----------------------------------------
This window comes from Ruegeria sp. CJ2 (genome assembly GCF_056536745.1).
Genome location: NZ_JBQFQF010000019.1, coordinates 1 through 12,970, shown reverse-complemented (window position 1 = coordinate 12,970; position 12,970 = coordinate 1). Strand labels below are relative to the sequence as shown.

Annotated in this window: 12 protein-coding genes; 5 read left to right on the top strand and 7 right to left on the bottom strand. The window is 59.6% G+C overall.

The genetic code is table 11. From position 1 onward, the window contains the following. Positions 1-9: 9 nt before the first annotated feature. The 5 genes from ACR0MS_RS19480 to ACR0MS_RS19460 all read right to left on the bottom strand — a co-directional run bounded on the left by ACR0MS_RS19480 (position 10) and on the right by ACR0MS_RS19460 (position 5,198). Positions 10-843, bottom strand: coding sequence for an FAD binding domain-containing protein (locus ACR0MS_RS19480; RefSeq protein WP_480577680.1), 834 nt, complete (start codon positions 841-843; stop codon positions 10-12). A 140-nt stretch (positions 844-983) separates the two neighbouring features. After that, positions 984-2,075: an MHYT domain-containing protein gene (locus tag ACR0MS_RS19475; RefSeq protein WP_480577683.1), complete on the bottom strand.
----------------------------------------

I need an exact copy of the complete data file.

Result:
This window comes from Ruegeria sp. CJ2 (genome assembly GCF_056536745.1).
Genome location: NZ_JBQFQF010000019.1, coordinates 1 through 12,970, shown reverse-complemented (window position 1 = coordinate 12,970; position 12,970 = coordinate 1). Strand labels below are relative to the sequence as shown.

Annotated in this window: 12 protein-coding genes; 5 read left to right on the top strand and 7 right to left on the bottom strand. The window is 59.6% G+C overall.

The genetic code is table 11. From position 1 onward, the window contains the following. Positions 1-9: 9 nt before the first annotated feature. The 5 genes from ACR0MS_RS19480 to ACR0MS_RS19460 all read right to left on the bottom strand — a co-directional run bounded on the left by ACR0MS_RS19480 (position 10) and on the right by ACR0MS_RS19460 (position 5,198). Positions 10-843, bottom strand: coding sequence for an FAD binding domain-containing protein (locus ACR0MS_RS19480; RefSeq protein WP_480577680.1), 834 nt, complete (start codon positions 841-843; stop codon positions 10-12). A 140-nt stretch (positions 844-983) separates the two neighbouring features. After that, positions 984-2,075: an MHYT domain-containing protein gene (locus tag ACR0MS_RS19475; RefSeq protein WP_480577683.1), complete on the bottom strand.